Similar can be said about his more veteran rotation-mate Jeremy Hellickson – although some may want to quibble about the use of the term ‘workhorse’ as opposed to ‘innings-eater’, although that’s a different discussion (personally, I think he’s performed a little better than the latter label connotes). With three more starts left, he’s on pace to roughly match his career high of 189 innings set in 2011. However, there is one pitcher, younger than both Eickhoff and Hellickson, that is on pace prove himself as something of a sturdy pitcher this season – Jake Thompson.

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Alec Asher Returns Armed With Two-Seam Focus And Deception

The day before Alec Asher‘s first Major League start of the 2016 season, Matt Breen of Philly.com noted that the right-handed pitcher was returning to the Majors with a new two-seam grip on his fastball. Developed at the request of the Phillies, the pitch propelled Asher to success in the early part of the Minor League season. He still didn’t strike out many batters, but he did produce encouraging 51 percent groundball and 4 percent walk rates over 12 starts.

The pitch is largely necessary because his previous fastball – a four-seam grip – was not only below-average in terms of speed, but also in terms of movement. Without life or velocity, it was crushed by opposing Major League hitters during his seven start debut in 2015. In Breen’s article, Pete Mackanin said the new pitch provides batters a second look, but at least in Asher’s two starts so far, it’s more of the primary look.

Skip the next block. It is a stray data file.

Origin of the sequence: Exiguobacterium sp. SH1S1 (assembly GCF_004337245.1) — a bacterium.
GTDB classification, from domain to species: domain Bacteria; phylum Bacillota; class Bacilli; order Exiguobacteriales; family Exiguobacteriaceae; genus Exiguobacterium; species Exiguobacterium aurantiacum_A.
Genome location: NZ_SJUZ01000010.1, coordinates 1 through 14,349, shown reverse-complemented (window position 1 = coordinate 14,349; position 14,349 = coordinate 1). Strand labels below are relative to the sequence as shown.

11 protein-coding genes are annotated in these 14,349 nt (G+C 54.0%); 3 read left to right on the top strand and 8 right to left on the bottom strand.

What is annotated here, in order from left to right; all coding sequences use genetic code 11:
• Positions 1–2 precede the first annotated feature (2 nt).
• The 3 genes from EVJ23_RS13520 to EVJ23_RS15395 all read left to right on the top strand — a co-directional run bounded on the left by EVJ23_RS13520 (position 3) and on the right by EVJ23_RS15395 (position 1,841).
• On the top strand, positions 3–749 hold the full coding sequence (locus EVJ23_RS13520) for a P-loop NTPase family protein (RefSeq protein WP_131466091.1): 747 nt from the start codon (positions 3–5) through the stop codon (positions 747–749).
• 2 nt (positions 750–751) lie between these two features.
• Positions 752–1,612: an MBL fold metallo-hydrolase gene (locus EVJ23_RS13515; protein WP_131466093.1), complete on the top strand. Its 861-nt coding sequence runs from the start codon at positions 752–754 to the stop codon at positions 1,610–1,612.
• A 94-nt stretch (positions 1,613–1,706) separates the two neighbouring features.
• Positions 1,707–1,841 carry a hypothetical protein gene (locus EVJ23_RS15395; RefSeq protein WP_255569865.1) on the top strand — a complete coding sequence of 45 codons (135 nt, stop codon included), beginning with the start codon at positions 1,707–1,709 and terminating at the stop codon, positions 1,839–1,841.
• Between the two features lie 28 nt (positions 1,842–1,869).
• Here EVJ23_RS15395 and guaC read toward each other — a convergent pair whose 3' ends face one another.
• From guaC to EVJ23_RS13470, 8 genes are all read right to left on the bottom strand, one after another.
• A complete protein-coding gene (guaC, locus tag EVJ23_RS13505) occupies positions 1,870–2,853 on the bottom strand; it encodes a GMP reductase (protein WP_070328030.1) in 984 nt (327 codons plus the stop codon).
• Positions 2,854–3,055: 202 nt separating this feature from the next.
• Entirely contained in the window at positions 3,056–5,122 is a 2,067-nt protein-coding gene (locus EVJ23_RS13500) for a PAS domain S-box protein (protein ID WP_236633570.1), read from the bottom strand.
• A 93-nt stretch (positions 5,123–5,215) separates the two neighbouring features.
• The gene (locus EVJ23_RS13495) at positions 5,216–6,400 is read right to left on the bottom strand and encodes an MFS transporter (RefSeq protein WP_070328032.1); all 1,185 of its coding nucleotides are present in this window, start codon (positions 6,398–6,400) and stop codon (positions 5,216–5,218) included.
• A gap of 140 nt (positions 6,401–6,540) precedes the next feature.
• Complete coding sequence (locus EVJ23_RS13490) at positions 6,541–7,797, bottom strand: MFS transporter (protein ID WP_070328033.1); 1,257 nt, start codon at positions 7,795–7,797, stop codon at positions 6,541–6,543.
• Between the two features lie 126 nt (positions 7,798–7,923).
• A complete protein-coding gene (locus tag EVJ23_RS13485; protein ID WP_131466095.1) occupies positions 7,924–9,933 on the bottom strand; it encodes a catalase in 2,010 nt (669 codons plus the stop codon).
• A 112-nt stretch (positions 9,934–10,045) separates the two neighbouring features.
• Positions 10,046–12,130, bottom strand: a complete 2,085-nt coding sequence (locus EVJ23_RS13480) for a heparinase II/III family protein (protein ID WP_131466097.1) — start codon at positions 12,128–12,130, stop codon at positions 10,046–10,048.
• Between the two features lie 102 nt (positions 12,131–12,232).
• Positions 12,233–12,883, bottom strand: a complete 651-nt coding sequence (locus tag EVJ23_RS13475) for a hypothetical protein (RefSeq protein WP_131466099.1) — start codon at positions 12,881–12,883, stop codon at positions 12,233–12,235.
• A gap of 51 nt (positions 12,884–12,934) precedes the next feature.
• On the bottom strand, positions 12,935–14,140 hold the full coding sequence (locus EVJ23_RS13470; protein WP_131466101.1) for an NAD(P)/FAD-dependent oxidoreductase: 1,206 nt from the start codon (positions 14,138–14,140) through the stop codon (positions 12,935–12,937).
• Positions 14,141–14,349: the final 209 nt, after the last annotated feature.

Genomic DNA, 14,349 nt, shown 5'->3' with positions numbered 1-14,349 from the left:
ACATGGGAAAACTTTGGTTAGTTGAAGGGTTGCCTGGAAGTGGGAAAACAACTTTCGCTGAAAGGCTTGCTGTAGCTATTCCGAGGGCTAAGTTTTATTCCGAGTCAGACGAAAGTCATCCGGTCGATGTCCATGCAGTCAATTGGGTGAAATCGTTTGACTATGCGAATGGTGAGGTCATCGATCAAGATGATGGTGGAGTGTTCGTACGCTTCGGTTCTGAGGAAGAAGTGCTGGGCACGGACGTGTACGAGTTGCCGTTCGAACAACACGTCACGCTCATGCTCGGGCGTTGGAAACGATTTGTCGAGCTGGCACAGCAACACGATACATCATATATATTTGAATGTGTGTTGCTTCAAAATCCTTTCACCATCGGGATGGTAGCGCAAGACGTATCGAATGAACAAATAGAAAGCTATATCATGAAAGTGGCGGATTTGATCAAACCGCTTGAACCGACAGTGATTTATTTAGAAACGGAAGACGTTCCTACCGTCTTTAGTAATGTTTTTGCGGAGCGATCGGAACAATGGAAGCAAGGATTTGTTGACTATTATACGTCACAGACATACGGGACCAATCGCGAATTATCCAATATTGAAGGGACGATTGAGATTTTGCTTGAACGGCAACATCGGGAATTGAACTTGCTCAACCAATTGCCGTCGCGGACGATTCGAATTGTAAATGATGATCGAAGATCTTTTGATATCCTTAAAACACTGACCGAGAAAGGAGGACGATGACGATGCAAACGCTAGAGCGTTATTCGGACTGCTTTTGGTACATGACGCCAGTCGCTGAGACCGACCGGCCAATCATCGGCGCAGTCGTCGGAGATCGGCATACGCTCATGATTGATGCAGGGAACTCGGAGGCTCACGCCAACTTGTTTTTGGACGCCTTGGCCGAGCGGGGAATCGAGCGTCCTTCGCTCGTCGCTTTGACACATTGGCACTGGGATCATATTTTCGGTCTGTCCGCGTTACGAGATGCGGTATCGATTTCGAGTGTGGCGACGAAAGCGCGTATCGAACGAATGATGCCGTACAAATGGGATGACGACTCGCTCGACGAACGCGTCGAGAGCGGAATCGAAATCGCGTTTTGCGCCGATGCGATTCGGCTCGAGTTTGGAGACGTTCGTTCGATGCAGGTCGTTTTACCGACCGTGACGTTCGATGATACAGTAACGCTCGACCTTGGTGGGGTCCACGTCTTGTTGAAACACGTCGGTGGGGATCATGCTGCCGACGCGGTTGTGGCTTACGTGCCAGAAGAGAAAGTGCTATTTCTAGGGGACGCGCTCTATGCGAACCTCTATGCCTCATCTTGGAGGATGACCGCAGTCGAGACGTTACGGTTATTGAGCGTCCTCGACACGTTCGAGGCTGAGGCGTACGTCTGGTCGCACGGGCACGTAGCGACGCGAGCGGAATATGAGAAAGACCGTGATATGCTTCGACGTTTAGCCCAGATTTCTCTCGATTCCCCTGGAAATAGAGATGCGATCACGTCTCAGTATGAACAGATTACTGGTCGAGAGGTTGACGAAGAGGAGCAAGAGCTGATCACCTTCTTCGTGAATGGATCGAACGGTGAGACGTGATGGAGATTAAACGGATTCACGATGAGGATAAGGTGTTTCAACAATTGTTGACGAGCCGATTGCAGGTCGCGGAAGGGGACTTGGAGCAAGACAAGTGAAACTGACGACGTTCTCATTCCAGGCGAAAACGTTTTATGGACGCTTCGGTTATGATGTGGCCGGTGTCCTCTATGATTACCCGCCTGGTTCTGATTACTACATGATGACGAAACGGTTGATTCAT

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Crashburn Prospect Q&A: Matt Winkelman of Phillies Minor Thoughts

With the Minor League season all but concluded, I had a conversion with Matt Winkelman, the founder of Phillies’ Minor Thoughts, one of the most comprehensive public sources of information on Phillies’ prospects. He spends the rest of his time continuing that work at The Good Phight, where he also provides great prospect coverage. He can (and should) be found on Twitter @Matt_Winkelman, and today I asked him about a variety of topics, from Rule 5 Eligible pitchers to first overall pick Mickey Moniak, and even discussed the player who might be the biggest under-the-radar pitcher in the Phillies’ farm system.